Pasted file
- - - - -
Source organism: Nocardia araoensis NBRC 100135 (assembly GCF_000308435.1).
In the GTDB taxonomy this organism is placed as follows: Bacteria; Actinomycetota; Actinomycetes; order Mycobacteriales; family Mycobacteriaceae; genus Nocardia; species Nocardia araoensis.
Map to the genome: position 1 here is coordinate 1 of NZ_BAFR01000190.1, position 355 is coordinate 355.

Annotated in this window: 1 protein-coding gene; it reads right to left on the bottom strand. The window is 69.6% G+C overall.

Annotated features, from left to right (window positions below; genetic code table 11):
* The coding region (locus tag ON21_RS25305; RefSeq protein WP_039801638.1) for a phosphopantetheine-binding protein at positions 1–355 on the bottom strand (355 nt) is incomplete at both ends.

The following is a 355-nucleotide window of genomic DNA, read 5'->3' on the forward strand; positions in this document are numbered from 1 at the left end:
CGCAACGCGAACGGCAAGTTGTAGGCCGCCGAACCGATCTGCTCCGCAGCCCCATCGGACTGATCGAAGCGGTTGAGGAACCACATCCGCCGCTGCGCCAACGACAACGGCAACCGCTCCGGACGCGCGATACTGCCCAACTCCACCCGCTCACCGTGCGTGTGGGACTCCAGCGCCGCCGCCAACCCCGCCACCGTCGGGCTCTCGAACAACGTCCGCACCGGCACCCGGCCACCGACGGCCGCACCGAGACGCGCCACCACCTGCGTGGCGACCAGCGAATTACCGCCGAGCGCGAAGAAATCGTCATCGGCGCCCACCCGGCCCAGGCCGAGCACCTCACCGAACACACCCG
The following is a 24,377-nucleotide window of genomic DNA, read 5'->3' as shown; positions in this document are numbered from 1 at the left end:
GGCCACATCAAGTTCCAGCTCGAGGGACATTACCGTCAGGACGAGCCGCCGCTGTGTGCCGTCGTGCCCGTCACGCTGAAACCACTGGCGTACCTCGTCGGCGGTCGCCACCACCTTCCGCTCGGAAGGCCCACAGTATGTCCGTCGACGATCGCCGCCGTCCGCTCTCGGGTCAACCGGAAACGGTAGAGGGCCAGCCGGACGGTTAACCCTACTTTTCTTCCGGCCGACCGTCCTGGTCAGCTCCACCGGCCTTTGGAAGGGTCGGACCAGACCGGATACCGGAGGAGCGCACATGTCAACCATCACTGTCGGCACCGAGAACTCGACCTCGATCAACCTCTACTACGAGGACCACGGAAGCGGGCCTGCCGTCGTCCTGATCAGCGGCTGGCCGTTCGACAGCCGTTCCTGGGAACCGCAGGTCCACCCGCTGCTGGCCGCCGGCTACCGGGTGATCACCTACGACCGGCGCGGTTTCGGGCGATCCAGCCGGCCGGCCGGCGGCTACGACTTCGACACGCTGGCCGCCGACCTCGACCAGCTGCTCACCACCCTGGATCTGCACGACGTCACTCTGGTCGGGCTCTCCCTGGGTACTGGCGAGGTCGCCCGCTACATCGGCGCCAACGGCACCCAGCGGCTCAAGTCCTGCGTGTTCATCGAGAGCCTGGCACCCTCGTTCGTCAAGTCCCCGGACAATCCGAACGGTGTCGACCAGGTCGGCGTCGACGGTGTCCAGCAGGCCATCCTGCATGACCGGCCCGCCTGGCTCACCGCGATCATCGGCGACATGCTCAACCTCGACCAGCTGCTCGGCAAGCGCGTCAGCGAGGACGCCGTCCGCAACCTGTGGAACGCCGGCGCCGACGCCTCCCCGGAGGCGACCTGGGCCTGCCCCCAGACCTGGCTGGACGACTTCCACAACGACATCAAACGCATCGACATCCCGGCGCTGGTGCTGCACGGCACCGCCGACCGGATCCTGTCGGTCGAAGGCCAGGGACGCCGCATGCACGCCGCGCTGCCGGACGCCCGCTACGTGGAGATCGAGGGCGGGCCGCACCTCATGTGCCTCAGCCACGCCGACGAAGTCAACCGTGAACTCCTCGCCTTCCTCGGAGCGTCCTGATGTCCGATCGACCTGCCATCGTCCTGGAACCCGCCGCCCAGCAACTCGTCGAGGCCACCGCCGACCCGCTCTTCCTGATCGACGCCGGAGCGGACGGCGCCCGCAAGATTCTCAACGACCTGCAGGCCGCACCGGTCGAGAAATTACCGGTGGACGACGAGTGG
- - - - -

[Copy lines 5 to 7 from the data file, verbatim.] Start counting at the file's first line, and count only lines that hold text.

Annotated features, from left to right (window positions below; genetic code table 11):
* The coding region (locus tag ON21_RS25305; RefSeq protein WP_039801638.1) for a phosphopantetheine-binding protein at positions 1–355 on the bottom strand (355 nt) is incomplete at both ends.

The following is a 355-nucleotide window of genomic DNA, read 5'->3' on the forward strand; positions in this document are numbered from 1 at the left end: